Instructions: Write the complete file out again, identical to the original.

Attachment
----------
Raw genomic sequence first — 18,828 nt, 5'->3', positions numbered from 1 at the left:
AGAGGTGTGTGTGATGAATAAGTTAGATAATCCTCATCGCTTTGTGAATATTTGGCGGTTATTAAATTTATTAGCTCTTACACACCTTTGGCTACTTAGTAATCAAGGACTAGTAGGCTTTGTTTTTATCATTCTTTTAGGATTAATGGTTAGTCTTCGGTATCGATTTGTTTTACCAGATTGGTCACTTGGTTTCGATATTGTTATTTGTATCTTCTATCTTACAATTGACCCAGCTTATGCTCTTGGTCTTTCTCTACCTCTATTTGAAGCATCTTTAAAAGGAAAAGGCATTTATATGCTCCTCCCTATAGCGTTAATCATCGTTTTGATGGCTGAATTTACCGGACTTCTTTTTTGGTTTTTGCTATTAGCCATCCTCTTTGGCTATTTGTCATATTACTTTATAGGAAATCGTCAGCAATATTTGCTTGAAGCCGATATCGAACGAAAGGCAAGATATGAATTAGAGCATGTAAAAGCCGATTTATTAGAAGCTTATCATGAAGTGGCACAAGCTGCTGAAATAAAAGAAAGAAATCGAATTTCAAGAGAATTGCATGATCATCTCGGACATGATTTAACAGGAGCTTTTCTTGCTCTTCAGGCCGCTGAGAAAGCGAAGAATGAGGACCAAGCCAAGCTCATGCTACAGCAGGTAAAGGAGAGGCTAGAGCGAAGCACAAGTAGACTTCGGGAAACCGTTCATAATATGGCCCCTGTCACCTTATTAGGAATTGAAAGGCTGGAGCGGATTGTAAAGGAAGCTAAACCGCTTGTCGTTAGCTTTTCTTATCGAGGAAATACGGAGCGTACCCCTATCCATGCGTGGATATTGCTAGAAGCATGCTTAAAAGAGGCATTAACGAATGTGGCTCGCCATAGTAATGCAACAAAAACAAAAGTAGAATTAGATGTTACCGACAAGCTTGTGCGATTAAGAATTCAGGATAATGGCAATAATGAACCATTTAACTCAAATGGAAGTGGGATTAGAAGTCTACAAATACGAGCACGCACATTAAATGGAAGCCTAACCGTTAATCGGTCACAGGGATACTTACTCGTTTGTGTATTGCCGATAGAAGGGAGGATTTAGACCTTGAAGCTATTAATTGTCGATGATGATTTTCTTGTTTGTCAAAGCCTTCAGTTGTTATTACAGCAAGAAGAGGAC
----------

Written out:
Raw genomic sequence first — 18,828 nt, 5'->3', positions numbered from 1 at the left:
AGAGGTGTGTGTGATGAATAAGTTAGATAATCCTCATCGCTTTGTGAATATTTGGCGGTTATTAAATTTATTAGCTCTTACACACCTTTGGCTACTTAGTAATCAAGGACTAGTAGGCTTTGTTTTTATCATTCTTTTAGGATTAATGGTTAGTCTTCGGTATCGATTTGTTTTACCAGATTGGTCACTTGGTTTCGATATTGTTATTTGTATCTTCTATCTTACAATTGACCCAGCTTATGCTCTTGGTCTTTCTCTACCTCTATTTGAAGCATCTTTAAAAGGAAAAGGCATTTATATGCTCCTCCCTATAGCGTTAATCATCGTTTTGATGGCTGAATTTACCGGACTTCTTTTTTGGTTTTTGCTATTAGCCATCCTCTTTGGCTATTTGTCATATTACTTTATAGGAAATCGTCAGCAATATTTGCTTGAAGCCGATATCGAACGAAAGGCAAGATATGAATTAGAGCATGTAAAAGCCGATTTATTAGAAGCTTATCATGAAGTGGCACAAGCTGCTGAAATAAAAGAAAGAAATCGAATTTCAAGAGAATTGCATGATCATCTCGGACATGATTTAACAGGAGCTTTTCTTGCTCTTCAGGCCGCTGAGAAAGCGAAGAATGAGGACCAAGCCAAGCTCATGCTACAGCAGGTAAAGGAGAGGCTAGAGCGAAGCACAAGTAGACTTCGGGAAACCGTTCATAATATGGCCCCTGTCACCTTATTAGGAATTGAAAGGCTGGAGCGGATTGTAAAGGAAGCTAAACCGCTTGTCGTTAGCTTTTCTTATCGAGGAAATACGGAGCGTACCCCTATCCATGCGTGGATATTGCTAGAAGCATGCTTAAAAGAGGCATTAACGAATGTGGCTCGCCATAGTAATGCAACAAAAACAAAAGTAGAATTAGATGTTACCGACAAGCTTGTGCGATTAAGAATTCAGGATAATGGCAATAATGAACCATTTAACTCAAATGGAAGTGGGATTAGAAGTCTACAAATACGAGCACGCACATTAAATGGAAGCCTAACCGTTAATCGGTCACAGGGATACTTACTCGTTTGTGTATTGCCGATAGAAGGGAGGATTTAGACCTTGAAGCTATTAATTGTCGATGATGATTTTCTTGTTTGTCAAAGCCTTCAGTTGTTATTACAGCAAGAAGAGGAC